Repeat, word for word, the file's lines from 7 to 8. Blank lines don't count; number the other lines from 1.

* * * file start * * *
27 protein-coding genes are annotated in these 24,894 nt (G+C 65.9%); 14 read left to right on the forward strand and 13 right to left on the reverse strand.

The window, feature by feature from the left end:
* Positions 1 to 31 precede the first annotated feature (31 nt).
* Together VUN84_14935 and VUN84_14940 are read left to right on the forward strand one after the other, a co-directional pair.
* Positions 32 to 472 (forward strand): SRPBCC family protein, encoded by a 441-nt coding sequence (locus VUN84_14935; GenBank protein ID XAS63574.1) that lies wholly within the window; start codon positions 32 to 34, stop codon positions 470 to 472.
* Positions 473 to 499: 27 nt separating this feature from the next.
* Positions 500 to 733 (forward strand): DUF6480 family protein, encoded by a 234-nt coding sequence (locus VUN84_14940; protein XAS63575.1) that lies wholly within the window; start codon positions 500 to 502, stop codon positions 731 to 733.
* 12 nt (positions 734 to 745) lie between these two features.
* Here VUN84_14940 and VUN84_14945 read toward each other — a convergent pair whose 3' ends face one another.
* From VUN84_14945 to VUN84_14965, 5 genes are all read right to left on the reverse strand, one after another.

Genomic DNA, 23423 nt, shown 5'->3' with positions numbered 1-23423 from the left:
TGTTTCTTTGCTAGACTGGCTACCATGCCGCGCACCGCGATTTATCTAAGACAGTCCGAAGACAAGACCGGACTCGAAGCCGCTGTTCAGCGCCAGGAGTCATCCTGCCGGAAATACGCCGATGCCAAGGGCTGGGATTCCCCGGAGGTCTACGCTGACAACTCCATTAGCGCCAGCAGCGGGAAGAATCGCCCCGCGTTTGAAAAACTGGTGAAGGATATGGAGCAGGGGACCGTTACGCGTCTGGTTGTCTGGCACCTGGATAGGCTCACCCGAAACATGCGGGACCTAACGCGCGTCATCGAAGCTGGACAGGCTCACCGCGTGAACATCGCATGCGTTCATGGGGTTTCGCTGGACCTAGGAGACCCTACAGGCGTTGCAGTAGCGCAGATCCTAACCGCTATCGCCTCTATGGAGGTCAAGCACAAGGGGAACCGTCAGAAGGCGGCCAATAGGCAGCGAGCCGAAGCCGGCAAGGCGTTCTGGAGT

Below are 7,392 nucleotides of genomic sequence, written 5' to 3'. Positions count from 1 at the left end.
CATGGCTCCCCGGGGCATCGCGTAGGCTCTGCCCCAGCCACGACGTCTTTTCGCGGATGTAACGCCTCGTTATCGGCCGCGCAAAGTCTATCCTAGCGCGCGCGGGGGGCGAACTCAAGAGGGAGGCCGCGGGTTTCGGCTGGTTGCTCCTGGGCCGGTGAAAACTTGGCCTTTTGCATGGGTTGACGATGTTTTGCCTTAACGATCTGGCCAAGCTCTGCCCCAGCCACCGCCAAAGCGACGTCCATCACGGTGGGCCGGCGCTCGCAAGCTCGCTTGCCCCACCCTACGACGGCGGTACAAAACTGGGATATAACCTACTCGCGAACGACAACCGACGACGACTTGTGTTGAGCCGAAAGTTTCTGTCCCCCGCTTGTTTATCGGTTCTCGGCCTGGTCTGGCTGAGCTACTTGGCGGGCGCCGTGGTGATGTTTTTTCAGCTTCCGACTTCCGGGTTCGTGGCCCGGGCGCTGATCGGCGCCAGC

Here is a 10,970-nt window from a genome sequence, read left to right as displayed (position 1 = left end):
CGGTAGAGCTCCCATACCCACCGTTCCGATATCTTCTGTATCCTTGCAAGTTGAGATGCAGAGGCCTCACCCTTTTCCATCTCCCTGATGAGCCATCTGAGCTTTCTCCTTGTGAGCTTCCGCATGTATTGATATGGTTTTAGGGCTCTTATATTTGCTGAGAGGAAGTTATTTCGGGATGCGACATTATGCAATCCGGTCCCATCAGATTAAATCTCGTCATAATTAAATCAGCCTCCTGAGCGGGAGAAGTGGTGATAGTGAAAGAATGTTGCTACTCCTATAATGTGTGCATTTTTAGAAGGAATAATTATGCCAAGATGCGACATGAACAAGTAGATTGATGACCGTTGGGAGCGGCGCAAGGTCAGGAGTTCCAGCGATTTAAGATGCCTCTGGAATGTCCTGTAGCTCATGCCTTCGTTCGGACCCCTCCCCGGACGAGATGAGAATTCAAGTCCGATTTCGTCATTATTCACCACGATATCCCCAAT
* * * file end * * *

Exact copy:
* Positions 500 to 733 (forward strand): DUF6480 family protein, encoded by a 234-nt coding sequence (locus VUN84_14940; protein XAS63575.1) that lies wholly within the window; start codon positions 500 to 502, stop codon positions 731 to 733.
* 12 nt (positions 734 to 745) lie between these two features.